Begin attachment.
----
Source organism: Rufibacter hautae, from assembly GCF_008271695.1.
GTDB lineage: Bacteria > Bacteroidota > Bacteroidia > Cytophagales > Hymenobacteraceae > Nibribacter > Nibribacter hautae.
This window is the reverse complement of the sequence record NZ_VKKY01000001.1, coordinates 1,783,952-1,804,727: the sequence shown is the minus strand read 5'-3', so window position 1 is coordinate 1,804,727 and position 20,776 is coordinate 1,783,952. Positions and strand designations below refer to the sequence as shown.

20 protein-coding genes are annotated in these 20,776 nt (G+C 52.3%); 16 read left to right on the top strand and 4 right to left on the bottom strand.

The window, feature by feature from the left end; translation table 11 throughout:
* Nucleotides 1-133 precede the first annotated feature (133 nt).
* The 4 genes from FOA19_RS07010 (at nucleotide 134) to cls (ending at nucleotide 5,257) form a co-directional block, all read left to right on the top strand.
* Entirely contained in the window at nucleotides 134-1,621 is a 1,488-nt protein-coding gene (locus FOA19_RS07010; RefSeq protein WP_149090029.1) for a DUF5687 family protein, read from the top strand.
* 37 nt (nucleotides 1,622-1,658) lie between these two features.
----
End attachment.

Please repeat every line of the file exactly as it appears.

Source organism: Rufibacter hautae, from assembly GCF_008271695.1.
GTDB lineage: Bacteria > Bacteroidota > Bacteroidia > Cytophagales > Hymenobacteraceae > Nibribacter > Nibribacter hautae.
This window is the reverse complement of the sequence record NZ_VKKY01000001.1, coordinates 1,783,952-1,804,727: the sequence shown is the minus strand read 5'-3', so window position 1 is coordinate 1,804,727 and position 20,776 is coordinate 1,783,952. Positions and strand designations below refer to the sequence as shown.

20 protein-coding genes are annotated in these 20,776 nt (G+C 52.3%); 16 read left to right on the top strand and 4 right to left on the bottom strand.

The window, feature by feature from the left end; translation table 11 throughout:
* Nucleotides 1-133 precede the first annotated feature (133 nt).
* The 4 genes from FOA19_RS07010 (at nucleotide 134) to cls (ending at nucleotide 5,257) form a co-directional block, all read left to right on the top strand.
* Entirely contained in the window at nucleotides 134-1,621 is a 1,488-nt protein-coding gene (locus FOA19_RS07010; RefSeq protein WP_149090029.1) for a DUF5687 family protein, read from the top strand.
* 37 nt (nucleotides 1,622-1,658) lie between these two features.